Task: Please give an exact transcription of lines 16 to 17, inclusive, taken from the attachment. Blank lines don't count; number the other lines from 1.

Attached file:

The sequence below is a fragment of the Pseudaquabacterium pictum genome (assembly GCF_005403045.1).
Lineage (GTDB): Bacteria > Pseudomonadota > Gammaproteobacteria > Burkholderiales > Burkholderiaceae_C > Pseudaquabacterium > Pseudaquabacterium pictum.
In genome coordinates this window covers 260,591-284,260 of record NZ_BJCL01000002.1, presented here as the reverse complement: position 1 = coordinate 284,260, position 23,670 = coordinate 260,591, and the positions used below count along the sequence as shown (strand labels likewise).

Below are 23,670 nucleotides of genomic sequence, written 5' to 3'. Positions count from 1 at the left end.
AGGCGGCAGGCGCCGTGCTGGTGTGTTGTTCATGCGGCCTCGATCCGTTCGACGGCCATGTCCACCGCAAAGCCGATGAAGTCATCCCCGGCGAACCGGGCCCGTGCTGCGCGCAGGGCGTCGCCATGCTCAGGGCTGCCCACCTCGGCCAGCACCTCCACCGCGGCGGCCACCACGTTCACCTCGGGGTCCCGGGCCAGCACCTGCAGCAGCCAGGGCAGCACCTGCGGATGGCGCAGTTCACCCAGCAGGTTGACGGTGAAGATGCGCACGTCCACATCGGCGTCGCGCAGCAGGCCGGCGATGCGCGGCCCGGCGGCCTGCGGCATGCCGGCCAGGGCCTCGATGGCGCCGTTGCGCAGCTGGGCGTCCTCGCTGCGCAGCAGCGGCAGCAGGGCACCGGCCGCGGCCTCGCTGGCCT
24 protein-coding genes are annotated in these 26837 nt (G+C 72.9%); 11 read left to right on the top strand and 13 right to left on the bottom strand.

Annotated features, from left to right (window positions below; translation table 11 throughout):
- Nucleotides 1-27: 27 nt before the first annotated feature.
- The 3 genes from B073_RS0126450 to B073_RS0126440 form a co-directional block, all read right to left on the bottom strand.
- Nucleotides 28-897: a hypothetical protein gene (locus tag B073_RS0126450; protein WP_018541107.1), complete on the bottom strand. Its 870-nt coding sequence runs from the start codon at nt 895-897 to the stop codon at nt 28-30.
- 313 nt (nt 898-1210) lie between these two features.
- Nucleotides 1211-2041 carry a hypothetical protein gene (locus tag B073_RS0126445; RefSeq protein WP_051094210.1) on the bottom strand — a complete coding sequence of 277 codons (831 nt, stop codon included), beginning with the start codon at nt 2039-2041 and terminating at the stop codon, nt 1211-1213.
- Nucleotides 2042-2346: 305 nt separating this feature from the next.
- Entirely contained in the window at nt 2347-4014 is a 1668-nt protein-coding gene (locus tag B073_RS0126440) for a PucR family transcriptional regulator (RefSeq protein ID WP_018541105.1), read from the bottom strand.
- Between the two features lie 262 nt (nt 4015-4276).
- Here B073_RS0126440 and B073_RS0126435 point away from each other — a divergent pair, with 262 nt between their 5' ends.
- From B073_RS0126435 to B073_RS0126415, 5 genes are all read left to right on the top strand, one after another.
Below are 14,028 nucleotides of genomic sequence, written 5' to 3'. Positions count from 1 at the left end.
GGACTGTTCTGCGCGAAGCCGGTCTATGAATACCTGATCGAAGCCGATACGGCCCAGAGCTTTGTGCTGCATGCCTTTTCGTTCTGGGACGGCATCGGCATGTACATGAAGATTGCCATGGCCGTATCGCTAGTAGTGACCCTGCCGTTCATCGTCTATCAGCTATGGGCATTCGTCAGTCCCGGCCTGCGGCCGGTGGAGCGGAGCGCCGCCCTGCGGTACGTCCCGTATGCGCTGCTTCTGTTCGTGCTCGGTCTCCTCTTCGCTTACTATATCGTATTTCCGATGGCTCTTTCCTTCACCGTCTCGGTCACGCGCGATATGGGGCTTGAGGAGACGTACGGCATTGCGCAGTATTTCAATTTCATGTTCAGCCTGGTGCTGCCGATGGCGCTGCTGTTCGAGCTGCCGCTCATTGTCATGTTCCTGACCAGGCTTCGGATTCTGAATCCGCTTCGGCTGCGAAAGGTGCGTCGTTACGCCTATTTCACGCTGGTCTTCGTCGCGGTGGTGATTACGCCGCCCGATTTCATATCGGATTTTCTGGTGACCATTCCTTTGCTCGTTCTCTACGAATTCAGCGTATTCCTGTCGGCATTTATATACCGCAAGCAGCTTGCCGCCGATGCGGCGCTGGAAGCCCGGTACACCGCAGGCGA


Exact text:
- Here B073_RS0126440 and B073_RS0126435 point away from each other — a divergent pair, with 262 nt between their 5' ends.
- From B073_RS0126435 to B073_RS0126415, 5 genes are all read left to right on the top strand, one after another.